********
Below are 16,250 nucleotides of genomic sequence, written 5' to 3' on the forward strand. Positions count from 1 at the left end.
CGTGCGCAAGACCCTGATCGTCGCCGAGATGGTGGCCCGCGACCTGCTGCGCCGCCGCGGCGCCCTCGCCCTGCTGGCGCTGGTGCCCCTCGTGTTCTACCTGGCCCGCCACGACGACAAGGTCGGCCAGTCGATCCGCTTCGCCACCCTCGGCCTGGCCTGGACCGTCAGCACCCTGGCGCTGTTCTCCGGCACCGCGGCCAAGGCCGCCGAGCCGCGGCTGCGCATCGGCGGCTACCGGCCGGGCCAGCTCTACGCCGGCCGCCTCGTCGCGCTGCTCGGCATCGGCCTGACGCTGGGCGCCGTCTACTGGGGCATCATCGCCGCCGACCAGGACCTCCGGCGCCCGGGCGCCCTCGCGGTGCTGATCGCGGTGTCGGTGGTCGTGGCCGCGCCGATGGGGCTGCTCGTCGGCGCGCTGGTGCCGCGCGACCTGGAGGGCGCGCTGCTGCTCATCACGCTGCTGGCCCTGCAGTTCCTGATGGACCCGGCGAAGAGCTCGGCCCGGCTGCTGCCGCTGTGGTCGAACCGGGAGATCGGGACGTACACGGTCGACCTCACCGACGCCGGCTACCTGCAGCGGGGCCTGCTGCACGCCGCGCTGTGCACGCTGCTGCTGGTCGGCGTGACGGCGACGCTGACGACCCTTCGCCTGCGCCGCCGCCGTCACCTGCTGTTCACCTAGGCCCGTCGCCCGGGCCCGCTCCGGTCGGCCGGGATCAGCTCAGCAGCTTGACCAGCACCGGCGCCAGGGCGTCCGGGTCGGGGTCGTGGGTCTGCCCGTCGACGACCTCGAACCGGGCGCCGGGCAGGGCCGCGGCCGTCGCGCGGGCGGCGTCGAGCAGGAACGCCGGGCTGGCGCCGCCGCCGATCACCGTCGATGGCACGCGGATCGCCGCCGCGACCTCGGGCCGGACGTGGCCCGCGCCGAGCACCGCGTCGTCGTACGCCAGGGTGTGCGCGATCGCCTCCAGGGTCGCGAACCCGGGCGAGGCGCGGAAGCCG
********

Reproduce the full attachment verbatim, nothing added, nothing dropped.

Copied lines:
Below are 16,250 nucleotides of genomic sequence, written 5' to 3' on the forward strand. Positions count from 1 at the left end.
CGTGCGCAAGACCCTGATCGTCGCCGAGATGGTGGCCCGCGACCTGCTGCGCCGCCGCGGCGCCCTCGCCCTGCTGGCGCTGGTGCCCCTCGTGTTCTACCTGGCCCGCCACGACGACAAGGTCGGCCAGTCGATCCGCTTCGCCACCCTCGGCCTGGCCTGGACCGTCAGCACCCTGGCGCTGTTCTCCGGCACCGCGGCCAAGGCCGCCGAGCCGCGGCTGCGCATCGGCGGCTACCGGCCGGGCCAGCTCTACGCCGGCCGCCTCGTCGCGCTGCTCGGCATCGGCCTGACGCTGGGCGCCGTCTACTGGGGCATCATCGCCGCCGACCAGGACCTCCGGCGCCCGGGCGCCCTCGCGGTGCTGATCGCGGTGTCGGTGGTCGTGGCCGCGCCGATGGGGCTGCTCGTCGGCGCGCTGGTGCCGCGCGACCTGGAGGGCGCGCTGCTGCTCATCACGCTGCTGGCCCTGCAGTTCCTGATGGACCCGGCGAAGAGCTCGGCCCGGCTGCTGCCGCTGTGGTCGAACCGGGAGATCGGGACGTACACGGTCGACCTCACCGACGCCGGCTACCTGCAGCGGGGCCTGCTGCACGCCGCGCTGTGCACGCTGCTGCTGGTCGGCGTGACGGCGACGCTGACGACCCTTCGCCTGCGCCGCCGCCGTCACCTGCTGTTCACCTAGGCCCGTCGCCCGGGCCCGCTCCGGTCGGCCGGGATCAGCTCAGCAGCTTGACCAGCACCGGCGCCAGGGCGTCCGGGTCGGGGTCGTGGGTCTGCCCGTCGACGACCTCGAACCGGGCGCCGGGCAGGGCCGCGGCCGTCGCGCGGGCGGCGTCGAGCAGGAACGCCGGGCTGGCGCCGCCGCCGATCACCGTCGATGGCACGCGGATCGCCGCCGCGACCTCGGGCCGGACGTGGCCCGCGCCGAGCACCGCGTCGTCGTACGCCAGGGTGTGCGCGATCGCCTCCAGGGTCGCGAACCCGGGCGAGGCGCGGAAGCCG